Confronted with enormous technological and institutional changes, today’s architecture, engineering, and construction (AEC) industry is called to adapt with these major shifts. The ever-increasing adoption and use of information technology throughout the lifecycle of construction projects is one of the most perceptible trends.
One of the technologies that stand out is the Building Information Modeling (BIM). Over the past few years, we’ve seen the increased adoption of BIM in the US. According to McGraw Hill Construction, around 71% of architects, engineers, contractors, and owners utilize BIM on their projects. Although the US does not have a nationwide mandate like U.K. on the use of BIM technology, BIM is gaining ground in the US AEC industry. More and more project owners, both in the private and public sector, are requiring BIM components in their construction projects.
Architects and engineers, as well as other relevant construction professionals, must be aware of and be adept with these new technologies. These digital solutions prove useful in addressing multidimensional challenges and obstacles that the AEC industry face. BIM is instrumental in preventing unnecessary engineering and architectural design problems, ensures cost-efficiency, and improves project execution.
In order to enjoy the full benefits of BIM in your AEC firm, it is essential to master the technology. Although BIM software has a simple user interface, tools and commands, learning this digital tool can be quite a challenge. Here are some quick tips to help you become a BIM pro.
1. Start with small projects
Learning BIM does not happen overnight. Whether you’ve already used CAD-based or other BIM software, you should start working on small tasks. Allow yourself to be familiar with the interface, controls, and commands. Get a feel of how the technology works.
According to specialists at VIAtechnik, BIM modeling services provider, working on complex projects on a completely new platform can lead to exorbitant costs, unwanted errors, and unnecessary delays. When you’re not familiar with the BIM framework, mistakes are expected.
Start with a pilot project and keep practicing with your models to hone your skills and improve your success rates. Work on a small project with an extended deadline, thereby allowing you to experiment. By starting with small tasks, you can eventually learn the entire system and gradually transition to major projects later.
As you gain confidence with the basic features and tools, begin learning advanced features like data and image visualization, data sharing and collaboration with teams, virtual and augmented reality, and cloud-based tools.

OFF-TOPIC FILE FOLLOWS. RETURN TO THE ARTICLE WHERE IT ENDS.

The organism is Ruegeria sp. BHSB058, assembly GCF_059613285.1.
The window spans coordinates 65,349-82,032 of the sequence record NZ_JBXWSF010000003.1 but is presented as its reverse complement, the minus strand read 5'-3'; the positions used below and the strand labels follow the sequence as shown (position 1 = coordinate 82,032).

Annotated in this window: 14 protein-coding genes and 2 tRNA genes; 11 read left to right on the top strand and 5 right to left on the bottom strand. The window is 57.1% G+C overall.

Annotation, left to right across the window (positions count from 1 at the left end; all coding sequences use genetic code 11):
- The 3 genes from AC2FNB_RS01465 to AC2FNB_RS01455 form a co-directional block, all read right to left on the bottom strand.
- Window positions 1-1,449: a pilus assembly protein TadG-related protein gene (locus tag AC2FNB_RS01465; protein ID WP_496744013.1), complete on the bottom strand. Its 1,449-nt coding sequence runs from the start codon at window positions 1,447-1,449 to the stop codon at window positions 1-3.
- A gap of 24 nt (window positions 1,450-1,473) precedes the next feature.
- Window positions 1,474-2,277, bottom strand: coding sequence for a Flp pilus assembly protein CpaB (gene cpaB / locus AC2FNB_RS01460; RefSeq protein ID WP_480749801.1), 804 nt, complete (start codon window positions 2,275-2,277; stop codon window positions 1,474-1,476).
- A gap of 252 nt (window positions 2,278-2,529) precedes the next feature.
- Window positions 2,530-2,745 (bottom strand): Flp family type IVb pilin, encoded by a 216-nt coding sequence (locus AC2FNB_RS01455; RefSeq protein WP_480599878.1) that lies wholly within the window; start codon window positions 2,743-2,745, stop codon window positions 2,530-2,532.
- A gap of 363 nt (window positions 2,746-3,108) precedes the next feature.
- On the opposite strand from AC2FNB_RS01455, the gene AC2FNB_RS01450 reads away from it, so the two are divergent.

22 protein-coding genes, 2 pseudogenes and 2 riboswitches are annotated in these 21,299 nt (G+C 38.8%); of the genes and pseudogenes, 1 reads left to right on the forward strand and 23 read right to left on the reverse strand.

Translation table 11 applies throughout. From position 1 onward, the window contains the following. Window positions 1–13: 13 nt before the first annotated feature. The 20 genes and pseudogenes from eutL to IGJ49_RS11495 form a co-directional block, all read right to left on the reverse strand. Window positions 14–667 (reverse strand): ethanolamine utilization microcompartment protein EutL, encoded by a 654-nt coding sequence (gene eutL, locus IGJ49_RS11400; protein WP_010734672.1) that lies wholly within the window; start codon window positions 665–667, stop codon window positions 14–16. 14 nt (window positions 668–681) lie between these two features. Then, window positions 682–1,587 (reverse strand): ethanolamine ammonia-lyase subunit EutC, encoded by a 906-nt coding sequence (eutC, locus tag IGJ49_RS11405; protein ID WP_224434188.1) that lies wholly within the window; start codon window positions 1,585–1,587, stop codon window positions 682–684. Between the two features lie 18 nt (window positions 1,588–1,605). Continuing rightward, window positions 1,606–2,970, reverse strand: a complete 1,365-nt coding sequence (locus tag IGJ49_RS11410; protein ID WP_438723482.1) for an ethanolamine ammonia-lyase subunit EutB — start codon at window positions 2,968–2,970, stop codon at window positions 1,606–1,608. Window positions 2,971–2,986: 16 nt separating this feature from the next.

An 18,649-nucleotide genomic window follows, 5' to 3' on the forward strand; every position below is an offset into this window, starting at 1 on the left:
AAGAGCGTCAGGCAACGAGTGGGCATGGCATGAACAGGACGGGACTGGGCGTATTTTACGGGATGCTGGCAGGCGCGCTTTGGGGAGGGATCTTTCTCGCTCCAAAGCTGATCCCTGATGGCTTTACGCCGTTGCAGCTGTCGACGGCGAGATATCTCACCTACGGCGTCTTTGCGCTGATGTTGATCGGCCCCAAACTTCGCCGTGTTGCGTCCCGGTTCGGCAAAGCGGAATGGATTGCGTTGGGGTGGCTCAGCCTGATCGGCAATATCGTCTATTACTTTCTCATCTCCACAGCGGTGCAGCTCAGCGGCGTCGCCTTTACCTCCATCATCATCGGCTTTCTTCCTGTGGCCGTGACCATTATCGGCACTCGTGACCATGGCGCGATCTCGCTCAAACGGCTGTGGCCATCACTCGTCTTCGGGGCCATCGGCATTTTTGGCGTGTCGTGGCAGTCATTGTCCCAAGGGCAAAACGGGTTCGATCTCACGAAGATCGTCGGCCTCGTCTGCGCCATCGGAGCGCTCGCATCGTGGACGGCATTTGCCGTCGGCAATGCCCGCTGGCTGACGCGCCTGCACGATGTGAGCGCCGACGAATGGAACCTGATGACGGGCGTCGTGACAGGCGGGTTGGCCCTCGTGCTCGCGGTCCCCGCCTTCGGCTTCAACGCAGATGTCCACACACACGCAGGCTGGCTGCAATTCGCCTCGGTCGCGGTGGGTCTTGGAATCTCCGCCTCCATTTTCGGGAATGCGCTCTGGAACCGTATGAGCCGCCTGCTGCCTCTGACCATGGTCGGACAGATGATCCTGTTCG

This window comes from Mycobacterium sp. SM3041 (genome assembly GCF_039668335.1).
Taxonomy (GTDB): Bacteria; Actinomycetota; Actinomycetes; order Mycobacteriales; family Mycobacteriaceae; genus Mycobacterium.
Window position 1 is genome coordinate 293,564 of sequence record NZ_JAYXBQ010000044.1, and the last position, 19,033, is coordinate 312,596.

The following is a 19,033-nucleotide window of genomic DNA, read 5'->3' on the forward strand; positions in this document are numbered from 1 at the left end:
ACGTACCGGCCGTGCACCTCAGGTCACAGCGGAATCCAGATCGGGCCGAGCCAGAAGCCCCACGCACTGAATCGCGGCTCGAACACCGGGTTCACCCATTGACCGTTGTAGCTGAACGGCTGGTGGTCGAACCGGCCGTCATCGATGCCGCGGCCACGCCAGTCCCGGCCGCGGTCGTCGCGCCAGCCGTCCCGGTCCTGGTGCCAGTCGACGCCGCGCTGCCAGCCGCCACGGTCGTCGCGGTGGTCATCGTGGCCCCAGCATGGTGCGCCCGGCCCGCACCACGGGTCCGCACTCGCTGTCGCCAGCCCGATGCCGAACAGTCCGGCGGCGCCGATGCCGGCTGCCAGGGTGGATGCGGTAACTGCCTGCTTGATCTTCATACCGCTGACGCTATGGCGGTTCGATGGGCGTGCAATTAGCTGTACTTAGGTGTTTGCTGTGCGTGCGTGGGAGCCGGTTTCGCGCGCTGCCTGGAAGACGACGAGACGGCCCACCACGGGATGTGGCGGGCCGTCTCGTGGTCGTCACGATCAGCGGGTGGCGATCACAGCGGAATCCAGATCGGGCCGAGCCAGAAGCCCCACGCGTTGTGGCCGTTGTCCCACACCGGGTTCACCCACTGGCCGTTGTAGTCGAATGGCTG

2. Avoid over-modeling
Transitioning to new digital design software can be very exciting. There are numerous new, advanced features to learn and use. In an attempt to come up with an impressive output, you might be tempted to try all of these features and over-model everything.
While this sense of curiosity is great, you don’t want to complicate and delay things with over-modeling. If models can be simplified, go for it – don’t complicate things. After all, BIM software is intended to simplify things and not to cause you headache. Resist the urge to make every model complex.
However, you don’t want to settle with mediocrity through under-modeling. This can turn off your clients and negatively impact your vision of the project. Strive to balance creating presentable models with understanding the framework.
3. Understand the software
Whether you’re already using CAD-based software or not, shifting to BIM can be challenging. Adopting this technology requires you to overhaul your entire systems and processes. It is not only the architects and engineers who need to understand the software but also all other personnel involved in the process. Most likely, adopting BIM will change the way you collaborate with your team, contractors and other stakeholders.
Expect the transition to take several months of training. There’ll be challenges, conflicts, and delays throughout this process. These are all part of the migration process. But as your entire team slowly learns the system, you’ll start to appreciate its benefits. Everyone needs to know their role in the process and commit to further understand the technology. Going pro with BIM is actually a team effort.
4. Proper timing
Shifting to BIM is a major organizational move, thus requires time. As such, it is crucial that you choose a perfect time to start the transition. You need to focus on learning the technology. Ideally, you need a time when you expect lighter load. You don’t want to overwork yourself and your staff by working on existing tasks and deadlines while learning a new system. This can only lead to frustration and even resentments.
Check your company’s schedule. Look for gaps where you can insert trainings. These are the perfect moments for you to make the switch. If possible, set daily schedules for you to train and learn BIM.
BIM modeling is indeed a great technology that can add value to every AEC firm. However, don’t expect the transition to be an easy ride. There will be a lot of stumbling blocks along the way. Consider them as necessary investments toward improving your skills and company’s processes. Hopefully, these tips can help you as you journey towards being a BIM Modeling pro!